Ever since I started teaching, back in the misty annals of time, I’ve tried to give students options for sharing ideas. My students, from elementary to graduate school, have written reports (of course), created poetry, acted out scenarios, built art works or models, composed music, recorded radio dramas, made charts and diagrams, etc. etc. Each … Continue reading
Filed under Technology Resources …
Explore Under the Earth—From the Sky!
When I was young, one of my favorite books was called All About Archeology. Before I was old enough to read it myself, I begged my father to read it to me (over and over and over), especially the story of the discovery of King Tut’s tomb. The romance and adventure of digging for ancient … Continue reading
Critical Thinking, Fake News, and Infographics
Sometimes common phrases can lead us astray. This can be due to misunderstanding, for example, the friend who heard the server ask if she wanted “soup or salad” and thought she was being asked if she wanted a super salad! (Super salad sounds pretty good, don’t you think?) Grammatical misunderstandings are so common they end … Continue reading
NRICH: Welcome to the Home of Rich Mathematics!
When I think of things that are rich, I’m more likely to think of hot chocolate or creamy cheese sauce than mathematics, but clearly I’ve been missing out. One of my students sent me the website for NRICH—the home of rich mathematics and I was hooked. NRICH is associated with the University of Cambridge and … Continue reading
New York City Public Library: A Digital Treasure
When I was a little girl, I used to sit on the floor of my family home and read the World Book Encyclopedia. Yes, I know, today that would be considered a very “nerd” thing to do. Maybe it was then, too, but not among my friends. When I was bored, I’d pull a random … Continue reading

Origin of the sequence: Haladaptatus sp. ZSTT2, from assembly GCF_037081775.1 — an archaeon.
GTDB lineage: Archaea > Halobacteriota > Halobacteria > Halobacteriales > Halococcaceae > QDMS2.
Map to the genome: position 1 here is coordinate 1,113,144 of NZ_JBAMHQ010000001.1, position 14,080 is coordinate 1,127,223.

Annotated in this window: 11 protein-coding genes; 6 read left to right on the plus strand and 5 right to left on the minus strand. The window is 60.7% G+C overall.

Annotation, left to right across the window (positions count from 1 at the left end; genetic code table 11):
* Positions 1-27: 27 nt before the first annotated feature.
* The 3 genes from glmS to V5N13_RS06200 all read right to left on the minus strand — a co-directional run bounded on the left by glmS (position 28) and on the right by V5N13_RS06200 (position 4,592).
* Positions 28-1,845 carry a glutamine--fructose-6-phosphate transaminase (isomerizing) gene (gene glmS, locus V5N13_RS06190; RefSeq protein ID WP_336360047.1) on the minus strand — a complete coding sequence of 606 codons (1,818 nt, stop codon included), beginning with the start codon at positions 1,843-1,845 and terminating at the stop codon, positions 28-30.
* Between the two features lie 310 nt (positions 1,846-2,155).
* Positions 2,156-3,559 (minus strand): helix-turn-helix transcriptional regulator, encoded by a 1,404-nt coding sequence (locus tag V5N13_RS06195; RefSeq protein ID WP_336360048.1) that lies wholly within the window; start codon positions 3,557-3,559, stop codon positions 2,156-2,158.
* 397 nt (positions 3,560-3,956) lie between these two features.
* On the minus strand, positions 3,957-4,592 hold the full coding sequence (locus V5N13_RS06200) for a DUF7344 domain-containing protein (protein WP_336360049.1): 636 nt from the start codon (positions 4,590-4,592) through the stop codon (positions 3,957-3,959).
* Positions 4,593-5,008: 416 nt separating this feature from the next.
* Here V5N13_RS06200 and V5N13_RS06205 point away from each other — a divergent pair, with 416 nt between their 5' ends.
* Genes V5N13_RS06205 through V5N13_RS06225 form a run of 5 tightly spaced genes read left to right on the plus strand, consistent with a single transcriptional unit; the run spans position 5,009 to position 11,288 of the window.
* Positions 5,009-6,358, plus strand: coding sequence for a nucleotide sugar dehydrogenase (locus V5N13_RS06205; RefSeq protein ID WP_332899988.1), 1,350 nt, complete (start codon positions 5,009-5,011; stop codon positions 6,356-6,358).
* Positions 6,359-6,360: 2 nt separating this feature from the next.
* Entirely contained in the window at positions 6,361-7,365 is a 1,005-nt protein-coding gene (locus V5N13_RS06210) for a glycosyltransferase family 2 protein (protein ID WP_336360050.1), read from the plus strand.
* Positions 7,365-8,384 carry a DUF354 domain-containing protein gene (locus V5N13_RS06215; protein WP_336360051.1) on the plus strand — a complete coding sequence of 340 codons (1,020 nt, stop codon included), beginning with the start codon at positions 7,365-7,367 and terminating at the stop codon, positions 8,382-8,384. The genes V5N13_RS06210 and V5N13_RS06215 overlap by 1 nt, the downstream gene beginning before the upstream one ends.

The School in the Cloud: Learning Unleashed
What do we do when we can see that the best schools and teachers don’t exist in the places children most need good schools and teachers? This is the question Sugata Mitra faced, and his answers have led to some of the most innovative education in the world. I first learned about his work in … Continue reading
Skype in the Classroom: More Than Just Mysteries
One of the dangers and delights of the web is how one thing leads to another. Last post, as I was reviewing Mystery Skype resources to share with you, I ended up exploring other Skype lesson resources as well. There were so many, I decided we needed two more posts. Skype sponsors a Skype in … Continue reading
Mystery Skype: Where in the World are YOU?
I love a good mystery. (OK, I love a good mystery without too much gore, and with all characters I’ve come to love still alive at the end.) Anyway. I also love the idea of Mystery Skype, both for what it is and what it could become. The basic premise of Mystery Skype is simple. … Continue reading
Adobe Edex: Explore the Possibilities
Are you interested in creativity? Do you use Adobe products (who doesn’t)? Do you wish you knew more about them? Would you like to share ideas with teachers around the globe? Adobe Edex may be just what you need. Adobe Education Exchange (Edex) bills itself as “your online hub to help ignite creativity in your … Continue reading
National Postal Museum: Inspiring Creativity with Stamps
Did you know there is a U.S. National Postal Museum? I didn’t. I’ve learned that the National Postal Museum is part of the Smithsonian and it is full of interesting things. Fortunately for those of us who don’t live near Washington, D.C. , it can be explored online. One area organizes resources thematically. For example … Continue reading